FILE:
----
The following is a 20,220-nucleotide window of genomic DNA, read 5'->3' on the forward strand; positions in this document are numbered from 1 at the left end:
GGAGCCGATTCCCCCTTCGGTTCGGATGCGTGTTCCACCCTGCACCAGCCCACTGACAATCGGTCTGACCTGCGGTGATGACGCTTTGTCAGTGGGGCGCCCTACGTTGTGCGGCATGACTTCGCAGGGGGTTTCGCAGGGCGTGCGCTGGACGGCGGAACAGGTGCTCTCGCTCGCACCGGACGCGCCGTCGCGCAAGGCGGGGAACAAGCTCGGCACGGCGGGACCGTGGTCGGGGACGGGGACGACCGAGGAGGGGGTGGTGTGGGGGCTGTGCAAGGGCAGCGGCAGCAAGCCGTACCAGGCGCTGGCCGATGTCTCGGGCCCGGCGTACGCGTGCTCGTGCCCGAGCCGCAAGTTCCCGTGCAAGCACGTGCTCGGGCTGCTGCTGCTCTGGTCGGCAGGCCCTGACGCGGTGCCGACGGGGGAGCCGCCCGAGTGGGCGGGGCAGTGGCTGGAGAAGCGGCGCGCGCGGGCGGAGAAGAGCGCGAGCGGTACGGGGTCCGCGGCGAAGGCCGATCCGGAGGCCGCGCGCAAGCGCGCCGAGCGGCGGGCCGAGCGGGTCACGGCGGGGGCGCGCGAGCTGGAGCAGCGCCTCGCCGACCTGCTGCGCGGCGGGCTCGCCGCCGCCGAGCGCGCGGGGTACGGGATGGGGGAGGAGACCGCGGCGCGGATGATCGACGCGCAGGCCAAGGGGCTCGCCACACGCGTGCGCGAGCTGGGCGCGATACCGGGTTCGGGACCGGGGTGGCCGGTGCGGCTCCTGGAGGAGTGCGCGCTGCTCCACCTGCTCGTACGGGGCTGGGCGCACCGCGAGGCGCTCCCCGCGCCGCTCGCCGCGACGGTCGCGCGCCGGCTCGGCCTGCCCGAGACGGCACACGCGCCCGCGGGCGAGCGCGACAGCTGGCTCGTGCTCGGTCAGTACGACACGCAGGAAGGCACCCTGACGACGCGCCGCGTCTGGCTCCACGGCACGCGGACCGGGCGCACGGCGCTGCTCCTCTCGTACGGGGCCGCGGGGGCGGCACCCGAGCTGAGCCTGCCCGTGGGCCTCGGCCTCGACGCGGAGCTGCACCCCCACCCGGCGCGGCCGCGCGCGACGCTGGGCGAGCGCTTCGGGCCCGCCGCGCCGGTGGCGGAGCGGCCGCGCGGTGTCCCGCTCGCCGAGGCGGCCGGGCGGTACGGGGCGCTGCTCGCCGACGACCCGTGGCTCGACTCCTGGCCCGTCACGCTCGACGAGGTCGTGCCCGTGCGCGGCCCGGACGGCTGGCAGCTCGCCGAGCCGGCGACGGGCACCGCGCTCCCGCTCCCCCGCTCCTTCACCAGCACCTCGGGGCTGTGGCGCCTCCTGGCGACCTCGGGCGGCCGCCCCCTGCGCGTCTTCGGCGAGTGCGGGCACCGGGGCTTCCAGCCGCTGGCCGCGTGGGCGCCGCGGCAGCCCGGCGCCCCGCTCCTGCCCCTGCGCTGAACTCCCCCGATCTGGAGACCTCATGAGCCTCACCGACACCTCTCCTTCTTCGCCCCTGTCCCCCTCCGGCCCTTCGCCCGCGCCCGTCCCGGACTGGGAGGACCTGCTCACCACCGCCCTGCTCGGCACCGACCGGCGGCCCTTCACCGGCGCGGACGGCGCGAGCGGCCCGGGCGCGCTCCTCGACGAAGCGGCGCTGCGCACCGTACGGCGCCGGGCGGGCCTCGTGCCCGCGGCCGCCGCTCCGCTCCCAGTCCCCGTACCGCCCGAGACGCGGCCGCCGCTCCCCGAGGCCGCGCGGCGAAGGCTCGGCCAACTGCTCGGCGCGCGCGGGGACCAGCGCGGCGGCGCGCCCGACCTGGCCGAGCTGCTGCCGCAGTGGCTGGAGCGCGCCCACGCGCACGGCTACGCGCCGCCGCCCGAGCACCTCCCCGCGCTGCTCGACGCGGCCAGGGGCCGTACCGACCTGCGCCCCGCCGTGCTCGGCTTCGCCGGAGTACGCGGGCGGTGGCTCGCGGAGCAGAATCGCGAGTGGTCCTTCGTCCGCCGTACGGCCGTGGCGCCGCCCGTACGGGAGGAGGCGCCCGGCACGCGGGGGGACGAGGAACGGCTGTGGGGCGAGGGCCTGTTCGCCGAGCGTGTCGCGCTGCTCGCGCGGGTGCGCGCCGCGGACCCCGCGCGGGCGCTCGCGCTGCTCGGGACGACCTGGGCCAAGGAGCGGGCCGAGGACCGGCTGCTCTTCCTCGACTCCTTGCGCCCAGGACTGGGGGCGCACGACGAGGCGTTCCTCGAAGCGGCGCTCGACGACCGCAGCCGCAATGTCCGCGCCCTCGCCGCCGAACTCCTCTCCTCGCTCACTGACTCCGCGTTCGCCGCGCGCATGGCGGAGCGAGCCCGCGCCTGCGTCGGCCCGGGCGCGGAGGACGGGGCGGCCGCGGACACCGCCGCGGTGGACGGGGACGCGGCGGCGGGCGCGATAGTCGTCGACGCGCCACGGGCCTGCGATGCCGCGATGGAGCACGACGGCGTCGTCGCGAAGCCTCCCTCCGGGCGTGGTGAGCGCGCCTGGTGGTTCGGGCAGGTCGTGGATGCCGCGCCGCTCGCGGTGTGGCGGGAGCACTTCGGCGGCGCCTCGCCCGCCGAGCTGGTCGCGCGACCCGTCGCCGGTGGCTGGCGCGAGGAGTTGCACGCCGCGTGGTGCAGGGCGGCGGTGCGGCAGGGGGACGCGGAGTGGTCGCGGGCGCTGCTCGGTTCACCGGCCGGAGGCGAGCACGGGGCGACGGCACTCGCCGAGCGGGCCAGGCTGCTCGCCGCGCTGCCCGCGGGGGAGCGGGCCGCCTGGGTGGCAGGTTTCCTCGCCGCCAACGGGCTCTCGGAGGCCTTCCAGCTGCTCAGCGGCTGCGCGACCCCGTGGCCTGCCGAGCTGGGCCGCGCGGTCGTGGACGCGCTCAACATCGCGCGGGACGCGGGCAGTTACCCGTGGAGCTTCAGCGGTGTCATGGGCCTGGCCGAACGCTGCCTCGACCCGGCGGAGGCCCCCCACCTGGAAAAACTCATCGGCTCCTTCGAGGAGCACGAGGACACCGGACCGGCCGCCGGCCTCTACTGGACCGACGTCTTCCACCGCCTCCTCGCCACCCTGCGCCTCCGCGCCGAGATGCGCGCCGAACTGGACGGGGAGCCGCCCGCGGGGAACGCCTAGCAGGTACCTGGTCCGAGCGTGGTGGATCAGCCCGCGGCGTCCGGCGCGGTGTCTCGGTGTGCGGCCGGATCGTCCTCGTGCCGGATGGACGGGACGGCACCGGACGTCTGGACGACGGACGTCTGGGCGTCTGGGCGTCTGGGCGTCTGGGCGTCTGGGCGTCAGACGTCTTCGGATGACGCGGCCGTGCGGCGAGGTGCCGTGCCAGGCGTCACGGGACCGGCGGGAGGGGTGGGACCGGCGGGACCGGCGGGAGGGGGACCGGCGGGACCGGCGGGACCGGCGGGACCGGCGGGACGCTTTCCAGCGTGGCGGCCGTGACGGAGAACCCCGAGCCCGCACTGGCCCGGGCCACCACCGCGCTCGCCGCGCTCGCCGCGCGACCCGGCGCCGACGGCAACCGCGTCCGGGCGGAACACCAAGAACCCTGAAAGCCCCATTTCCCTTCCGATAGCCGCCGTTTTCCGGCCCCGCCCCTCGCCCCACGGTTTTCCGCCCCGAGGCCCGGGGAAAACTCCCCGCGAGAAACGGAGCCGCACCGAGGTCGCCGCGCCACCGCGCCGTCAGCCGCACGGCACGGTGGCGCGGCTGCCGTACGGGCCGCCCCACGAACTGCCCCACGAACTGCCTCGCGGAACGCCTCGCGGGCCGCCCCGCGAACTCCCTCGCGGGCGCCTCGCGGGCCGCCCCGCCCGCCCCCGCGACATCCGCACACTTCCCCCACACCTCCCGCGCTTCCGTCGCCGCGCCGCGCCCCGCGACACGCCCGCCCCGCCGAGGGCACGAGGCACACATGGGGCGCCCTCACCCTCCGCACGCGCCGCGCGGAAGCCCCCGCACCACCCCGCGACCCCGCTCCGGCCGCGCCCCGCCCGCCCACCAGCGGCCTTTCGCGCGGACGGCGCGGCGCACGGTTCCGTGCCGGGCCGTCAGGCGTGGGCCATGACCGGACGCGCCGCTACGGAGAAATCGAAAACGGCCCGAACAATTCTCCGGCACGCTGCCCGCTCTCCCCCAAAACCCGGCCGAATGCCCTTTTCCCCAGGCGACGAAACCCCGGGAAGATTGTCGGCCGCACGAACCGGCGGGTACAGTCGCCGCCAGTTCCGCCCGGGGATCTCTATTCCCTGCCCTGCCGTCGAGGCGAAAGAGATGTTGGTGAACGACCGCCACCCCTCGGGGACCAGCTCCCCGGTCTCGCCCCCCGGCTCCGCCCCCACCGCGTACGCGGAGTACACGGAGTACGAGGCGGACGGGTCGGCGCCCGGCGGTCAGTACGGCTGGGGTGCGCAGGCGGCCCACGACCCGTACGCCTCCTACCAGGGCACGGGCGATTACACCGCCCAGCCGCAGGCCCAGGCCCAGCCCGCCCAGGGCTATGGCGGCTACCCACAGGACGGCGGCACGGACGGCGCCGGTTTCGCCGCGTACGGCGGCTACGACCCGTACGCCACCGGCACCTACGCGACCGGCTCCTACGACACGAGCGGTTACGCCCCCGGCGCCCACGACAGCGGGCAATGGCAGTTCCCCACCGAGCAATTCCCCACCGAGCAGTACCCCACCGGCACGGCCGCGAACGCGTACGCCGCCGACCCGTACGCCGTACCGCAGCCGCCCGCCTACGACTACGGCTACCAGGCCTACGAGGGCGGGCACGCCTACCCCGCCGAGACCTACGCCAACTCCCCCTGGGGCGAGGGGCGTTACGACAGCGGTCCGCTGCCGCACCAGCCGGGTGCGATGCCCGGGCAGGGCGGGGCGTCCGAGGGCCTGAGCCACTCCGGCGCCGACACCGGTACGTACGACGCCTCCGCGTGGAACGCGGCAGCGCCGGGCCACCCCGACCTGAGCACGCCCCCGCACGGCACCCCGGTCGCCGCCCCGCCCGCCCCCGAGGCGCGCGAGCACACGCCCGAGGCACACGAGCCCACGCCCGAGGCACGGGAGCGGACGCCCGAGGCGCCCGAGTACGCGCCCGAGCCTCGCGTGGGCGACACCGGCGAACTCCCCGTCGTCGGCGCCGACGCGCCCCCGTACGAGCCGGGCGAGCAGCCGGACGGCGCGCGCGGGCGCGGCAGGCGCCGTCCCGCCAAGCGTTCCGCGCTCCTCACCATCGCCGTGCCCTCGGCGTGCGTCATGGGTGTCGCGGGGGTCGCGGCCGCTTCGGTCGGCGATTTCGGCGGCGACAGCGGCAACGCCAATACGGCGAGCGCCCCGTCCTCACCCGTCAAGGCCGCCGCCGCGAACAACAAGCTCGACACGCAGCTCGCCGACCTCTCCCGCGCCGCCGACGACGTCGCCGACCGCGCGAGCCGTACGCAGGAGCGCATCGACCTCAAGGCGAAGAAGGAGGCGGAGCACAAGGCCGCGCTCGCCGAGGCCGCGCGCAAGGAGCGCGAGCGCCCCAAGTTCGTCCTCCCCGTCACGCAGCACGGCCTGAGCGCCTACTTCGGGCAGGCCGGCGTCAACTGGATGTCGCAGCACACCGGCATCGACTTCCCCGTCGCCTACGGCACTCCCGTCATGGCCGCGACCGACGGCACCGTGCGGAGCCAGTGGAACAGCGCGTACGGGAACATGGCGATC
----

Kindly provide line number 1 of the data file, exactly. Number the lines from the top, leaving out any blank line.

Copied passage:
The following is a 20,220-nucleotide window of genomic DNA, read 5'->3' on the forward strand; positions in this document are numbered from 1 at the left end: